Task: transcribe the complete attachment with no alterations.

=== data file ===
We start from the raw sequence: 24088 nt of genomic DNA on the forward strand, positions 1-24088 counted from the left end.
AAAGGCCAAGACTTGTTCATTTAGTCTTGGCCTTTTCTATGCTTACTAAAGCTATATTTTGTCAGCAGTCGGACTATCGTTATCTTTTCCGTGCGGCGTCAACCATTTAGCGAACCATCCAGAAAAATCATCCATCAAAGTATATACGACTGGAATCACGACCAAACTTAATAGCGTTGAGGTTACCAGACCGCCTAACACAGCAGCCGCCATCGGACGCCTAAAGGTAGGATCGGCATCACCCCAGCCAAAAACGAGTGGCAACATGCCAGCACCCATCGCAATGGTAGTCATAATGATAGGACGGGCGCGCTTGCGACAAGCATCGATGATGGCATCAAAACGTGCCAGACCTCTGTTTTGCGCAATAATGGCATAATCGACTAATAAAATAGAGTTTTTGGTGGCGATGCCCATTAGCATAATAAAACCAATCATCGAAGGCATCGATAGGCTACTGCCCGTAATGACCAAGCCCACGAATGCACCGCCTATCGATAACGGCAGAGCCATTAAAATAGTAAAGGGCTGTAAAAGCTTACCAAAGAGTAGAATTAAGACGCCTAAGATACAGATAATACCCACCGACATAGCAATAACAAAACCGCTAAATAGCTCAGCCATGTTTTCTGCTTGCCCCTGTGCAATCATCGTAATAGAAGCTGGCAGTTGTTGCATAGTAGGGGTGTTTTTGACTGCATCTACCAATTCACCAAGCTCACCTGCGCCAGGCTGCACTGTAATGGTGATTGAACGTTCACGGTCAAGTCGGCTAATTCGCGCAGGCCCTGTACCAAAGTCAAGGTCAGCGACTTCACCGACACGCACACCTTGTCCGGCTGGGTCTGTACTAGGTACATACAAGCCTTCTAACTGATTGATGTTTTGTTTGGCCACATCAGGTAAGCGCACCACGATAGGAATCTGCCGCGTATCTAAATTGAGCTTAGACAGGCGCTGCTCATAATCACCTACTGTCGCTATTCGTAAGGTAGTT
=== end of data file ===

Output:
We start from the raw sequence: 24088 nt of genomic DNA on the forward strand, positions 1-24088 counted from the left end.
AAAGGCCAAGACTTGTTCATTTAGTCTTGGCCTTTTCTATGCTTACTAAAGCTATATTTTGTCAGCAGTCGGACTATCGTTATCTTTTCCGTGCGGCGTCAACCATTTAGCGAACCATCCAGAAAAATCATCCATCAAAGTATATACGACTGGAATCACGACCAAACTTAATAGCGTTGAGGTTACCAGACCGCCTAACACAGCAGCCGCCATCGGACGCCTAAAGGTAGGATCGGCATCACCCCAGCCAAAAACGAGTGGCAACATGCCAGCACCCATCGCAATGGTAGTCATAATGATAGGACGGGCGCGCTTGCGACAAGCATCGATGATGGCATCAAAACGTGCCAGACCTCTGTTTTGCGCAATAATGGCATAATCGACTAATAAAATAGAGTTTTTGGTGGCGATGCCCATTAGCATAATAAAACCAATCATCGAAGGCATCGATAGGCTACTGCCCGTAATGACCAAGCCCACGAATGCACCGCCTATCGATAACGGCAGAGCCATTAAAATAGTAAAGGGCTGTAAAAGCTTACCAAAGAGTAGAATTAAGACGCCTAAGATACAGATAATACCCACCGACATAGCAATAACAAAACCGCTAAATAGCTCAGCCATGTTTTCTGCTTGCCCCTGTGCAATCATCGTAATAGAAGCTGGCAGTTGTTGCATAGTAGGGGTGTTTTTGACTGCATCTACCAATTCACCAAGCTCACCTGCGCCAGGCTGCACTGTAATGGTGATTGAACGTTCACGGTCAAGTCGGCTAATTCGCGCAGGCCCTGTACCAAAGTCAAGGTCAGCGACTTCACCGACACGCACACCTTGTCCGGCTGGGTCTGTACTAGGTACATACAAGCCTTCTAACTGATTGATGTTTTGTTTGGCCACATCAGGTAAGCGCACCACGATAGGAATCTGCCGCGTATCTAAATTGAGCTTAGACAGGCGCTGCTCATAATCACCTACTGTCGCTATTCGTAAGGTAGTT